Buskers hit bum note with council

by Aisling Kennedy

THE sound of buskers playing on the city streets is hitting the wrong note with Dublin City Council (DCC).
The local authority’s threat to place a ban on buskers’ amplifiers on the streets of the capital has exploded again this week following the issuing of a draft report on the revision of Street Performance Bye-Laws by DCC recently.
According to the new draft report, dated March 14, DCC states that despite the introduction of the Dublin City Street Performers Bye-Laws on April 7, 2015, busking “continues to cause significant daily problems and discomfort for businesses, residents and members of the public”.
The council said that the core recurring issue – and the subject of the vast majority of complaints – remains the noise level generated by amplifiers and backing tracks.
In the report, DCC also suggests that amplified music creates an unfair playing pitch for performers who cannot afford high-quality equipment. It suggests that eliminating amplifiers may allow for a greater number and variety of acts to perform on the streets.
The council said: “Having reviewed the matter in the context of not just this public consultation, but our experience over the past number of years, it is now the view of management that the use of amplification and backing tracks must be banned entirely.”
Supporting the council’s recommendation to ban the use of amplifiers by buskers is the Temple Bar Residents’ Association, which recently issued a letter to all local county councillors asking them to support DCC’s draft review of the Dublin City Street Performers Bye-Laws.
In the letter, the chair of the association, Frank McDonald, asked local councillors to support and “endorse the review of the Street Performers Bye-Laws and, in particular, call for an end to the use of amplifiers by buskers in the city”.
He said: “There are 2,200 people living in Temple Bar, and we’re at the frontline of amplified busking, notably in and around Temple Bar Square.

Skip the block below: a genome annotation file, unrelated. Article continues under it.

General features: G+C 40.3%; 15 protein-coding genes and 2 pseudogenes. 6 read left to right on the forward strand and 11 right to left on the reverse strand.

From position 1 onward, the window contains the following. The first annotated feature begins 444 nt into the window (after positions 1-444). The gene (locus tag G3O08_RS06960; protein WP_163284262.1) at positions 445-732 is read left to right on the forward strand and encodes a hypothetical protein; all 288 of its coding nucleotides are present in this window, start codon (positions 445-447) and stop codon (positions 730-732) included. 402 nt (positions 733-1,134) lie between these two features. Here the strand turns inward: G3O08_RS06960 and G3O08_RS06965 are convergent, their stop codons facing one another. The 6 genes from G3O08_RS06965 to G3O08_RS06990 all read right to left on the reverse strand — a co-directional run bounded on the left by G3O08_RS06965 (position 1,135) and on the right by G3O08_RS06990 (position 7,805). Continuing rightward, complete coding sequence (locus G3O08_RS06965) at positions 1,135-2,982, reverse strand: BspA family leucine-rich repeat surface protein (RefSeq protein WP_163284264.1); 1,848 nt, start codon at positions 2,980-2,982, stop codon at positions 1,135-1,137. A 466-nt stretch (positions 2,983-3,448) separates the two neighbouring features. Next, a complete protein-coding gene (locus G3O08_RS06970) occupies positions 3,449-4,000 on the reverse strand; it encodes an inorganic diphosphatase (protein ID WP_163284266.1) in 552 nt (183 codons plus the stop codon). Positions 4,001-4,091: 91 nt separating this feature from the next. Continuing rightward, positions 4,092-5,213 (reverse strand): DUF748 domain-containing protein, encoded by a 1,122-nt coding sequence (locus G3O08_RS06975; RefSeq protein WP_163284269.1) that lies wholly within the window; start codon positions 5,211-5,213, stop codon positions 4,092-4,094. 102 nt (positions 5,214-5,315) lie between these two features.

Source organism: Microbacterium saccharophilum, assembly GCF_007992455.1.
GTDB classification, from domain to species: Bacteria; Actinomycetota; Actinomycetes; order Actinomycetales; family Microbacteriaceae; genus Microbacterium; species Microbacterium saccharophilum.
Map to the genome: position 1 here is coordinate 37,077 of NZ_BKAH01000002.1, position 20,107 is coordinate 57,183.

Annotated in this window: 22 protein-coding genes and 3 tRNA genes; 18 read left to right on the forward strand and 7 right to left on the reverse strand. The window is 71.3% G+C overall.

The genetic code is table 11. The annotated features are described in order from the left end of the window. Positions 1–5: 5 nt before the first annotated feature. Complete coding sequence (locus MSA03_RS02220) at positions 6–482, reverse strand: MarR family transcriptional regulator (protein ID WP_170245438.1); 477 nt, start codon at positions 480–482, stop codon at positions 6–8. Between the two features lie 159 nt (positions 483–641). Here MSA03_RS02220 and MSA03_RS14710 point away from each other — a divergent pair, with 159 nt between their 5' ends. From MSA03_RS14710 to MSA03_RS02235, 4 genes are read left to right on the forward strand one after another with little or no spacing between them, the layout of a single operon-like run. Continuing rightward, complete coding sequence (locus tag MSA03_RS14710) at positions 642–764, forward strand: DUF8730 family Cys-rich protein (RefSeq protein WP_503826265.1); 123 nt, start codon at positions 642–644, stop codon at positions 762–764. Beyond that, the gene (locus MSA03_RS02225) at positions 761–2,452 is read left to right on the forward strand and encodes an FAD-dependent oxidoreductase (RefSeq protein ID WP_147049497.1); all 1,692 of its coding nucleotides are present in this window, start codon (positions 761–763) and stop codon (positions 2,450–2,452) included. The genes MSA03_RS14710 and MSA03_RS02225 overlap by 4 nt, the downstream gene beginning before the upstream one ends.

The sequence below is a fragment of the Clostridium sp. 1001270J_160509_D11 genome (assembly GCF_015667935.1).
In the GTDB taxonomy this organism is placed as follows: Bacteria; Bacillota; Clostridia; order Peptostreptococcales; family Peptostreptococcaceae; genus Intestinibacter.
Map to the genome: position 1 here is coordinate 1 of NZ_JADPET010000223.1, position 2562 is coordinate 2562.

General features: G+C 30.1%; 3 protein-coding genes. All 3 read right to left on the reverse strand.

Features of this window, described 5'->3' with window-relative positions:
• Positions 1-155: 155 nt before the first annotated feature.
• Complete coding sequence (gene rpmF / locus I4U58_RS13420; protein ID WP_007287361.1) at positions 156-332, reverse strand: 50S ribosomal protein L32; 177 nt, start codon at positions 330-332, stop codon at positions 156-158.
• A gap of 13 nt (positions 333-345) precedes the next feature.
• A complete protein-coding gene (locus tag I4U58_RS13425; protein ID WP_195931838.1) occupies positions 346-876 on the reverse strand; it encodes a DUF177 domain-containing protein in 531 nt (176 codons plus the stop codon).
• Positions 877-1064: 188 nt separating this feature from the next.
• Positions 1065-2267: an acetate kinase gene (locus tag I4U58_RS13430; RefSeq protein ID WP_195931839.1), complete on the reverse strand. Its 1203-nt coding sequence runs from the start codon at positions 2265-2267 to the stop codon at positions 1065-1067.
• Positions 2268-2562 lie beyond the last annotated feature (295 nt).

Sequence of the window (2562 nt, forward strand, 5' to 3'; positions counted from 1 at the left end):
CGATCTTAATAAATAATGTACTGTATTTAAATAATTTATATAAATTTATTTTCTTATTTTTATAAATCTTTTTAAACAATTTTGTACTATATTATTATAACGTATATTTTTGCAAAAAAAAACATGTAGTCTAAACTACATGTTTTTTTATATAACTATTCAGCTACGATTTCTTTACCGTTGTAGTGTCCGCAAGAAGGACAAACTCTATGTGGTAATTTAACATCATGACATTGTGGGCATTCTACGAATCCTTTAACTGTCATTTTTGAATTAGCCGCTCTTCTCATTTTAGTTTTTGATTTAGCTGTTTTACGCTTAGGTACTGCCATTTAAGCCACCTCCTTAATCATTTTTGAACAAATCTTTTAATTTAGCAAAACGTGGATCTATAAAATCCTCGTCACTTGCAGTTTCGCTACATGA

“This has become a major noise zone, reinforced by the use of external loudspeakers by no less than three licensed premises.
“Since the advent of this noise nuisance in recent years, Temple Bar is now attracting a rougher crowd of customers, attracted to an area that they perceive to be out of control, which it largely is.
“There are flats in Crown Alley that are uninhabitable as a result, and others on Temple Bar Square that are hard to let.”
In response to DCC’s draft report on the revision of Street Performance Bye-Laws, however, Fergal O’Rourke, director of the Dublin City Buskers Association (DCB), said: “DCB members are respecting the current regulatory system as far as practical, but are subject to scapegoating for the activities of non-permitted performers and other public nuisance generally.
“If they’re saying Temple Bar is a problem area, that’s one of many problems, and I don’t think you can put the noise squarely down to amplifiers alone.
“The reality is, if they are comparing Temple Bar to 20 or 30 years ago, realistically we have a lot more people, activity, noise, and technology now.”
He added: “Our position remains that we cannot support the slow creep of poor legislation, eventually amounting to an outright ban on street performance – notably, the proposed amplifier ban and increases of the number of ‘prohibited zones’, including the GPO, O’Connell St.”

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